To those who had acquired this mentality, it seemed that the Mass had become an exercise in which the priest did his thing at the altar and the laity waited and watched or prayed their rosary in the pews. This is why there was also, more recently a reaction that went to the other extreme by over-stressing “activity” in the Mass, along with human fellowship and social justice, as though these were the only things that were important. Many religious orders went into steep decline as the communitarian aspect of their mission took precedence over the liturgical, the love of neighbor over the love of God. It is the spirit in man that opens us to the “vertical” dimension of grace: without it, both marriage and the liturgy are reduced to activities performed on the horizontal plane, with little or no relationship to heaven.
It strikes me that such a neglect as a result of the Enlightenment should result in a cultural decline as well as a liturgical decline is made all the more understandable when one considers the role of the intellectus, or spirit, in the apprehension of beauty. In the first part of her little essay Beauty, Contemplation and the Virgin Mary, Sister Thomas Mary McBride, OP describes succinctly in just a few paragraphs, the traditional understanding of beauty and how man apprehends it (and as such I would recommend this piece for anyone seeking an introduction to this subject). She draws on the Latin medievals and states that beauty illuminates the intellectus, describing the apprehension of beauty as the ‘gifted perfection of seeing’. Then echoing Caldecott in the connection between intellectus and spirit says: ‘In the light of the above, this writer would suggest that the proper place of beauty is in the spirit.’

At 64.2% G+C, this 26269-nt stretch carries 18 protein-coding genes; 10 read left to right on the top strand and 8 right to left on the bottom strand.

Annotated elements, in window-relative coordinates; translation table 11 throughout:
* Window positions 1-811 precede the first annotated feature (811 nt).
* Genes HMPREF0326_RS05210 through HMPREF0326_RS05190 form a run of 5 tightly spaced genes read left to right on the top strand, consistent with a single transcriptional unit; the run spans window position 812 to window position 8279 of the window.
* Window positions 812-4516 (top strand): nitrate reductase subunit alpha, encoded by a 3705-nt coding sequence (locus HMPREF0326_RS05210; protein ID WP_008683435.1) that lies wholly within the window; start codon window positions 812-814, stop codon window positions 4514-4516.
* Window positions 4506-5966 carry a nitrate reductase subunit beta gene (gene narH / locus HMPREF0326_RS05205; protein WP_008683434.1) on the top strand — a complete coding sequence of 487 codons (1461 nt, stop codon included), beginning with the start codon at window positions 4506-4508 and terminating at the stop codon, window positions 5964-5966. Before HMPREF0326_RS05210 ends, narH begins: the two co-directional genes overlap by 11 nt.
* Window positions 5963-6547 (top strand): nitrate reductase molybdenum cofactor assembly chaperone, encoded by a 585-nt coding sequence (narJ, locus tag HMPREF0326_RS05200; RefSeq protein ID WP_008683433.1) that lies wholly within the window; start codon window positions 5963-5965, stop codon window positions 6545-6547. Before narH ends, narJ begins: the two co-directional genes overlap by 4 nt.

An appropriate active participation in the liturgy is one that engages the full person in order to encourage within us the right interior disposition. Any participation in the liturgy that does not engage body, soul, and spirit, therefore, does not engage the full person. Our participation in the liturgy is the primary educator in the Faith at all levels. A true conformity of body, soul, and spirit is what is desired. One can see that any participation in which consideration of the spirit is neglected (through a balanced active participation of soul and body) will result in therefore necessarily result in a deficiency in our ability to apprehend beauty, which resides in the spirit. This explains this link between culture and liturgy and how important liturgical reform is in our efforts to create a culture of beauty today.
St Ephrem the Syrian who lived in the 4th century AD in modern-day Turkey is a Doctor of the Church and one of the Church Fathers referred to by Pope Benedict XVI in one of his weekly addresses and whom he encouraged us to read. St Ephrem wrote the following in the 9th of his Hymns to Paradise:
Far more glorious than the body is the soul, and more glorious still than the soul is the spirit, but more hidden that the spirit is the Godhead.
At the end, the body will put on the beauty of the soul, the soul will put on that of the spirit, while the spirit shall put on the very likeness of God’s majesty.
For bodies shall be raised to the level of souls, and the soul to that of the spirit, while the spirit shall be raised to height of God’s majesty;